County police are investigating allegations that some officers threwflares and fire extinguishers from highway overpasses at the car of a Brooklyn Park man who led police on a 120-mile car chase through the county Tuesday.

Police spokesman Lt. Michael Fitzgibbons said the department's Staff Inspections Unit is reviewing the incident to determine if officers violated departmental policy during the pursuit of Edward Thomas Crenshaw, 22, who police say allegedly threatened to kill his wife earlier that evening.

"We are not investigating the mere fact that they threw somethingat the car," Fitzgibbons said. "We are trying to determine if it wasone of the times when it was permissible."

An argument between Crenshaw and his wife, Dana, touched off the chase, which began shortlyafter midnight when Edward Crenshaw refused to stop for Officer David Smith, police said.

Crenshaw's wife had called police from in-laws who live in 400 block of Elwell Court after she fled the Brooklyn Park home she shares with her husband.

Crenshaw led police around the county and into Baltimore for an hour and 45 minutes, going as far north as the Harbor Tunnel Thruway and as far south as Benfield Boulevard.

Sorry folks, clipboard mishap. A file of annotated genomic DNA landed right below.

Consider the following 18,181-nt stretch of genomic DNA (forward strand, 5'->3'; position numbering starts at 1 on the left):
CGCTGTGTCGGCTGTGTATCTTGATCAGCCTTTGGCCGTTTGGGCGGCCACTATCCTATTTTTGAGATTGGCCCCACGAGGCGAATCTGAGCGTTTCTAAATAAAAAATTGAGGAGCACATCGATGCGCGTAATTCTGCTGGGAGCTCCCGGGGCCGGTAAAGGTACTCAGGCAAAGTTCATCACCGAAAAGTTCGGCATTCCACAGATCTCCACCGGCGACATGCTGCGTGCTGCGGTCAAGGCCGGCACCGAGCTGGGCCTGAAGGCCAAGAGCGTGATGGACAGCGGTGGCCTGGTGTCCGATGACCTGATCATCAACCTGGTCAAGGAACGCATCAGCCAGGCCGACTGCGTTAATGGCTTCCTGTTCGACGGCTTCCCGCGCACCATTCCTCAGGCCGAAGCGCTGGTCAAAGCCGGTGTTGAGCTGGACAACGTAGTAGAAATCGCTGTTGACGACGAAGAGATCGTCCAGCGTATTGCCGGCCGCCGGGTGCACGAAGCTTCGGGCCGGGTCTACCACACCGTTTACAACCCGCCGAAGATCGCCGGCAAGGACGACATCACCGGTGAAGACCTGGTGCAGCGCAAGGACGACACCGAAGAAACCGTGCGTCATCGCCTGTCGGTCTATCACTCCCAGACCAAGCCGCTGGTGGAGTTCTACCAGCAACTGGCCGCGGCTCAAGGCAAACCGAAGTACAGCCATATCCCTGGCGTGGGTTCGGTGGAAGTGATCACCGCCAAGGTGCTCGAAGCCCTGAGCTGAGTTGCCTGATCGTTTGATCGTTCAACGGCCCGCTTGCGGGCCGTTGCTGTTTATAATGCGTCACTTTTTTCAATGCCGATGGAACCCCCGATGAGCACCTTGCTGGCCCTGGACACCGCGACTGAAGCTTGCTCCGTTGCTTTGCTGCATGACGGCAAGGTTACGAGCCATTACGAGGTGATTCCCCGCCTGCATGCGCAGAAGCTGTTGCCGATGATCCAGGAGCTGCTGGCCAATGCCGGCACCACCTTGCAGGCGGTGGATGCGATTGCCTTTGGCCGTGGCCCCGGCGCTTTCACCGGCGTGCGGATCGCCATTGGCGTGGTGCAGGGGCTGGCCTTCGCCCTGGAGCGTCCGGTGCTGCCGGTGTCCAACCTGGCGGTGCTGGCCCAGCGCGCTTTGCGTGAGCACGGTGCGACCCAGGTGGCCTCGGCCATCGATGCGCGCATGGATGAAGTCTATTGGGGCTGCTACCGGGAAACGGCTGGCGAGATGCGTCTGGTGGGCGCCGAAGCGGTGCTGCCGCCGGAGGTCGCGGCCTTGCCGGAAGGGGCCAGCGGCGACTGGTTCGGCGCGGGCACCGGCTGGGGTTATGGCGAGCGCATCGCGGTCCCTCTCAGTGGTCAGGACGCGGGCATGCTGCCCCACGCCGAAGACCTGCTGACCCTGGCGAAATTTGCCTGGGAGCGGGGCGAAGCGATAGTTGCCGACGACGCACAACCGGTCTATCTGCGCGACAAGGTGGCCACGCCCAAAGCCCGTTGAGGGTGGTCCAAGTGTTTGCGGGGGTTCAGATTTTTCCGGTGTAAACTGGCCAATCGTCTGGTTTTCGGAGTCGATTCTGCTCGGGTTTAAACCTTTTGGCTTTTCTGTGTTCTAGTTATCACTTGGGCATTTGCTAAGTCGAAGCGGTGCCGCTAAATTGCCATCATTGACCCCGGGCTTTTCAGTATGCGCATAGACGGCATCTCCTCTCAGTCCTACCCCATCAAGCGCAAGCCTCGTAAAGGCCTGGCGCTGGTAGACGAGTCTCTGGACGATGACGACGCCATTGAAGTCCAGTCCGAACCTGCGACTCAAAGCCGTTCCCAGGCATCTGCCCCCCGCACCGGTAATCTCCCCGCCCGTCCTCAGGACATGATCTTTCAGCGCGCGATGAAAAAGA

During the pursuit, police said Crenshaw caused several accidents, one of which left two county police officers injured. The chase ended when he drove back to his parents' house and was arrested.

Crenshaw was charged with four counts of assault with intent to murder, four counts of destruction of property and 11 traffic citations. He was released Wednesday night from the County Detention Center after his parents posted his $5,000 bond.

Bill Krueger, spokesman for the International Association of Chiefs of Police in Arlington, Va., said he had not heard of a chase that lasted as long as the one with Crenshaw.

When asked about officers throwing items at a car froman overpass during a pursuit, he said, "I was with Michigan State Police for 22 years and I never heard of that before."

Krueger said throwing items from bridges is not in the IACP's policy for pursuits.But he added that sometimes the use of additional force, such as shooting the tires out of the car, is acceptable if the suspect is wanted for a felony.

Crenshaw's charges of assault with intent to murder stem from the accidents police say he caused. He faces up to 30 years for each charge.

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